Tuesday, November 14, 2017 3:58 PM
    Moderator
  • Hello,

    A 100% accurate checking of a path's string format is quite difficult, because different file systems impose different restrictions on filename lengths and the allowed characters within filenames. For windows 10 file system, There are including only 9 illegal characters rather than 13 characters and the full path's length are not specified more than 8 chars.

    And since most file systems today support unicode, one might also need to check for all the rules for correcly encoded unicode, normalization, etc. So we just need to do basically check. There is some information for file path rules in windows.

    And my suggestion is you could use the FileInfo constructor. It will do  some basic checks like "contains invalid characters, path length limits" and so on.

    ArgumentException

    The file name is empty, contains only white spaces, or contains invalid characters.

    PathTooLongException

    The specified path, file name, or both exceed the system-defined maximum length. For example, on Windows-based platforms, paths must be less than 248 characters, and file names must be less than 260 characters.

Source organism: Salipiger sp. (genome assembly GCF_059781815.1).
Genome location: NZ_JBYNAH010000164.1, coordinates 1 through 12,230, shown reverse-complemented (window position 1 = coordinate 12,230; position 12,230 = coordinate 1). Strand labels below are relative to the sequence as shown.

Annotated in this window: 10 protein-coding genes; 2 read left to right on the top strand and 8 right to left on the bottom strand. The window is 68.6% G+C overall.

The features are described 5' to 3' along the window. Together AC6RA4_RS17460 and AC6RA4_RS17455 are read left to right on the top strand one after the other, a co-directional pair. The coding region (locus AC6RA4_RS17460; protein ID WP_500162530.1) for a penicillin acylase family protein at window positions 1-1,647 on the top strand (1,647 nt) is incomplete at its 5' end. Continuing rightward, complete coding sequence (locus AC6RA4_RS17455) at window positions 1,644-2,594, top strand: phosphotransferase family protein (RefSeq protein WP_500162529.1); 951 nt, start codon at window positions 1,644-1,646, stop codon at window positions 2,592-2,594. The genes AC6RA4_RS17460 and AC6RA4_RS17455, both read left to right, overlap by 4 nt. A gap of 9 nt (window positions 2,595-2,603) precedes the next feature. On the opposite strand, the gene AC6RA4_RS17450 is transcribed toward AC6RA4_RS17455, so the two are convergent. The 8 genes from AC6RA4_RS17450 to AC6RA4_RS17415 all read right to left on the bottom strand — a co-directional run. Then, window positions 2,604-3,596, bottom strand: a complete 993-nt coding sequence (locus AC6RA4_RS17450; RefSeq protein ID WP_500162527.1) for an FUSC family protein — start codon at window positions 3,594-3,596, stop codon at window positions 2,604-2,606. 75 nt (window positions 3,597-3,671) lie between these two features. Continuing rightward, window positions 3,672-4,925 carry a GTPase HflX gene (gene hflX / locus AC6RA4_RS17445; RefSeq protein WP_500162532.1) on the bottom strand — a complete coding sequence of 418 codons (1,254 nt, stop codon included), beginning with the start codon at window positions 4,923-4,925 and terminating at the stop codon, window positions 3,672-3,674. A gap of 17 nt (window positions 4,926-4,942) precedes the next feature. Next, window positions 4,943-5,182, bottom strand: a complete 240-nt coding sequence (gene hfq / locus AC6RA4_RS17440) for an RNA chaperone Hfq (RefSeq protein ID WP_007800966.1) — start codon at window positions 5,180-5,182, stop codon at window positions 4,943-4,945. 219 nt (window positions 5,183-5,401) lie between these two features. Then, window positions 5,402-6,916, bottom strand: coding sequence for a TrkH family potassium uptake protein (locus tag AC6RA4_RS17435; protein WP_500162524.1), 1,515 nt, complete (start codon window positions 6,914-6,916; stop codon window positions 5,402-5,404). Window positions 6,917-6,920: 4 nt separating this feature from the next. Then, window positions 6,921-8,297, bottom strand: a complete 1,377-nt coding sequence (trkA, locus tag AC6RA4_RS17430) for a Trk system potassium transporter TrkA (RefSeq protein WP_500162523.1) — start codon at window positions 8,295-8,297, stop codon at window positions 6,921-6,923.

NotSupportedException

    fileName contains a colon (:) in the middle of the string.

    ArgumentNullException

    fileName is null.

    Sincerely,

    Neil Hu


    MSDN Community Support
    Please remember to click "Mark as Answer" the responses that resolved your issue, and to click "Unmark as Answer" if not. This can be beneficial to other community members reading this thread. If you have any compliments or complaints to MSDN Support, feel free to contact MSDNFSF@microsoft.com.

    Wednesday, November 15, 2017 9:41 AM
    Moderator
  • Michael and Neil  thanx for replying. Look, I have rearranged the question. It is actually two different questions. Alright, I think that FileInfo might be tool I was looking for and it is strange that it was not mentioned in forums as a solution to this issue. 

    Ok, lets us see what is going on with

    char[] getInvalidPathChars = Path.GetInvalidPathChars()

    Now, due to the fact that "A 100% accurate checking of a path's string format is quite difficult, because different file systems impose different restrictions on filename lengths and the allowed characters within filenames. ", if you see at the top of the code, I assigned a kind of manual <getInvalidPathCharacters> command, giving a freedom to a programmer to 'manually' select the desired invalid characters. 

    I will work on FileInfo (and Path I guess) more and I will let you know. Thank you.